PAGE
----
And finally... we'll also be reserving some for some herb crafts: smudge sticks, wreaths and fire bundles. But first, I'm going to sit with a cup of peppermint tea and enjoy the wonderful herbal smells wafting though our home.

Wednesday, October 29, 2014


Just a quick post, today... I just had to give a little update on our indoor gardening project! 

A few days ago, I filled up the flat bin with some rocks (for drainage) and some of that homemade potting soil I was telling you about. I planted one side with spinach seeds and one side with arugula seeds. 

This morning I noticed:


See those little green spots in there? Such a cool thing to have brand new things growing while the regular summer garden is winding down. I'm looking forward to planting some indoor potatoes this weekend, and will also be getting our coldframe up on our bed of hardy greens out in the main garden. So far I am having a grand ol' time with this project!

Sunday, October 26, 2014

Indoor Gardening (and Homemade Potting Soil!)

Remember when I told you about how we were doing Winter Gardening this year? WELL... we've been doing lots of stuff to get ready! One of the things we've been doing is setting up an indoor garden area in our basement. We plan to try indoor potatoes (again) as well as growing a variety of greens. We also plan to use this area to start seeds for next year's crop in the late winter/early spring. We haven't actually planted anything yet, but I do want to share a little "sneak peak" at how it's coming along. Before I show you pictures, though, I do want to issue a warning. These are not "Pinterest Worthy" pictures. This area is not pretty. It is functional, but not pretty. We are using stuff we have, so things are not all matchy and nice.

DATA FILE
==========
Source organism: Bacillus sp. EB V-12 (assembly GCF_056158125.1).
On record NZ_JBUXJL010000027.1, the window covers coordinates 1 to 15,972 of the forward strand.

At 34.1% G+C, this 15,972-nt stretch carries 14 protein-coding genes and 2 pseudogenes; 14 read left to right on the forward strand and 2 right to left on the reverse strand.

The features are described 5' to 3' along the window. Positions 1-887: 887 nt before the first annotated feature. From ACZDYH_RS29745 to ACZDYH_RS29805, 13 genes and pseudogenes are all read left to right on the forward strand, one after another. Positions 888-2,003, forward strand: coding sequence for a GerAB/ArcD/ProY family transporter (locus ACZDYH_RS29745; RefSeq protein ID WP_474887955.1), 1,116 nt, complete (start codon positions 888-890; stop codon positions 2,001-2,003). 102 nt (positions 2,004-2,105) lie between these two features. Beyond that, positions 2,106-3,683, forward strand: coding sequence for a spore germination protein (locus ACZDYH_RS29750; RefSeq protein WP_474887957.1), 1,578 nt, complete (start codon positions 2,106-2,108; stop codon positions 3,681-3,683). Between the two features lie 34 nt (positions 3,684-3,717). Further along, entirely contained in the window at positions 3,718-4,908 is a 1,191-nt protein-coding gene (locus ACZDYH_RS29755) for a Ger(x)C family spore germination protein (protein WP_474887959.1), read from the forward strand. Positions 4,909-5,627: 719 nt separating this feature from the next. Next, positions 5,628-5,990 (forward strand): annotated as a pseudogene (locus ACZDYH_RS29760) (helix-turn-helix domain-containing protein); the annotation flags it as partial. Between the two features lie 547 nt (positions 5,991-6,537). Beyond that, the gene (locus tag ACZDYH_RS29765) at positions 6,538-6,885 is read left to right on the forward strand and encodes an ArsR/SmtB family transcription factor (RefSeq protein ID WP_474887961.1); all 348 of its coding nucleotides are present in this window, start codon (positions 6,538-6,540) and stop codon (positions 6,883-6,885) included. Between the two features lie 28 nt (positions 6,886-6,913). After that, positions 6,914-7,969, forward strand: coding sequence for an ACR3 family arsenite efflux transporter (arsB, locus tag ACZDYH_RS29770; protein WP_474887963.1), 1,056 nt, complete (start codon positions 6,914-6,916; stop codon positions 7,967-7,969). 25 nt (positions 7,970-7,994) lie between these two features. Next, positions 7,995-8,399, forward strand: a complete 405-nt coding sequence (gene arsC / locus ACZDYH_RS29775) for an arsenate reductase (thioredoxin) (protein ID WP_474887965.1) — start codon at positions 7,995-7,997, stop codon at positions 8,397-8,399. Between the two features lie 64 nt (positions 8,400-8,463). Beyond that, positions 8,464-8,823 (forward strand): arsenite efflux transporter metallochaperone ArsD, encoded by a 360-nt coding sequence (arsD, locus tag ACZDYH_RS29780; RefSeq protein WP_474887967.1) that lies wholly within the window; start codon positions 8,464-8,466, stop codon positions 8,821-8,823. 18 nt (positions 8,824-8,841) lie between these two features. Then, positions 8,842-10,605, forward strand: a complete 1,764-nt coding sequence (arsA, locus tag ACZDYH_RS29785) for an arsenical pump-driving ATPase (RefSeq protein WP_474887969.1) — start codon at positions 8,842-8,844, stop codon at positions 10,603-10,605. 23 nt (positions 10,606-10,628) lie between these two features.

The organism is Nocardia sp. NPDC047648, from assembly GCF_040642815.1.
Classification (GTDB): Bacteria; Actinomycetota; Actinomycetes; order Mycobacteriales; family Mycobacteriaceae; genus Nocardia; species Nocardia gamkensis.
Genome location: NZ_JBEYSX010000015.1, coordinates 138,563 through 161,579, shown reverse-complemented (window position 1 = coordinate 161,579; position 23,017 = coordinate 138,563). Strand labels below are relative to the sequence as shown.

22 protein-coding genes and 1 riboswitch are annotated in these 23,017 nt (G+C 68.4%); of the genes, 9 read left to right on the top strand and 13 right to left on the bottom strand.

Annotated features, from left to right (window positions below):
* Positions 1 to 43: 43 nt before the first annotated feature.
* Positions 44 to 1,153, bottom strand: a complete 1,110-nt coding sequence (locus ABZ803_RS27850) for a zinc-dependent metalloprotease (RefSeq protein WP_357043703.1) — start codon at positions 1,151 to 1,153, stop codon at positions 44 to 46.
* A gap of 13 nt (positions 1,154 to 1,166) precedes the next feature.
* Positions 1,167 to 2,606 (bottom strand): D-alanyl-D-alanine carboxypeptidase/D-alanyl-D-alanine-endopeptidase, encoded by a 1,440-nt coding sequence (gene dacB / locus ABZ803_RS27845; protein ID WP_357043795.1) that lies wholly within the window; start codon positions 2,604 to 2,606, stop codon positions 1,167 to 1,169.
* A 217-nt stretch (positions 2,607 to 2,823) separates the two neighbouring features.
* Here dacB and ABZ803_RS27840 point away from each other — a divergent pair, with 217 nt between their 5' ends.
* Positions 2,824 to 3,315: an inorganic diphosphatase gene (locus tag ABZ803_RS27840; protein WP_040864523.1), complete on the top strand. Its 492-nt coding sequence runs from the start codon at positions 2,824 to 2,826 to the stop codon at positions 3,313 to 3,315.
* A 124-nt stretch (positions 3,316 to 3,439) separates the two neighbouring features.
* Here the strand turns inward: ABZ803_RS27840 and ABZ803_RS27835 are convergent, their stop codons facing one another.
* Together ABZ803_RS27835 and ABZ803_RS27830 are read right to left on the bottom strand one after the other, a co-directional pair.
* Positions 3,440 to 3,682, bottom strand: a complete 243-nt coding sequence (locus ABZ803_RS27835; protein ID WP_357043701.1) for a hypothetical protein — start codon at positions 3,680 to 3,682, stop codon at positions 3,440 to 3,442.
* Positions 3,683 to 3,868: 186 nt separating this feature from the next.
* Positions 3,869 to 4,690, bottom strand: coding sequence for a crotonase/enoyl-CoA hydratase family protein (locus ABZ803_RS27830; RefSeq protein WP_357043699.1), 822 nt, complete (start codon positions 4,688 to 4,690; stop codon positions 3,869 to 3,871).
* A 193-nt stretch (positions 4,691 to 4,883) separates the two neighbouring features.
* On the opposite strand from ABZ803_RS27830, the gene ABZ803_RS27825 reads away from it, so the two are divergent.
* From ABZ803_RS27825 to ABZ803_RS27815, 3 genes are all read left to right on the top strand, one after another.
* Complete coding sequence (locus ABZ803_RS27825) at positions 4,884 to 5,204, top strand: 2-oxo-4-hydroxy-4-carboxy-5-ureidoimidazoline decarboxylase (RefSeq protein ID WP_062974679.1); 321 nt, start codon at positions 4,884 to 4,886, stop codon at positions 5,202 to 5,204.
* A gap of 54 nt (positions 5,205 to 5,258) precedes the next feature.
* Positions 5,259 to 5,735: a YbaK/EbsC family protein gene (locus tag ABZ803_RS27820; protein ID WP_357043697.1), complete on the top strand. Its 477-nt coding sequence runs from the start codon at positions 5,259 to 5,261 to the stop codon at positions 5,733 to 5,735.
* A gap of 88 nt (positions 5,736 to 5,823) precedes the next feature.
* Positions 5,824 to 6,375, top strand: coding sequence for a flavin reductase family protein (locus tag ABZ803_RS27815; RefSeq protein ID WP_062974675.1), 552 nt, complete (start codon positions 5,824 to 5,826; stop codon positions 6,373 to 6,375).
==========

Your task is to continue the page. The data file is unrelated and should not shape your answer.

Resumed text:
We purchased a grow light at Home Depot, to provide adequate light.
The orange buckets on either side of the desk will be used for potatoes,
and the plastic tub on top will be for growing greens. Inside the
 desk, we have a plastic bin in which seeds and such are stored.
  Under the desk,we have a watering can, and a big bucket of potting soil.

Inside the seed storage bin: seeds, markers, peat pots, trowel.


We chose this location, as it's a spot we can block off from the cats, who view all such things as there personal playground. We have a small finished area of our basement which contains a TV room and a small kitchen area, which seemed a nice, out-of-the-way location which is still easily accessible.

About our bucket of potting soil...  I knew I'd be using a lot this year, since I plan to do lots of container gardening, so I started looking into ways to save some cash on potting soil. I found out that it's actually really easy to make your own, and way cheaper than the stuff you buy pre-mixed. I measured my ingredients with an old almond milk carton and mixed it up in the bucket. Here is the recipe I used:

1-1/2 gallons peat moss
1/2 gallon perlite
1/2 gallon manure or compost
1 cup sand
3/4 cup organic fertilizer

This makes about half a bucket of soil. You can double the recipe, but I find it easier to mix in smaller batches, so I mixed up one batch, then another, then put them together.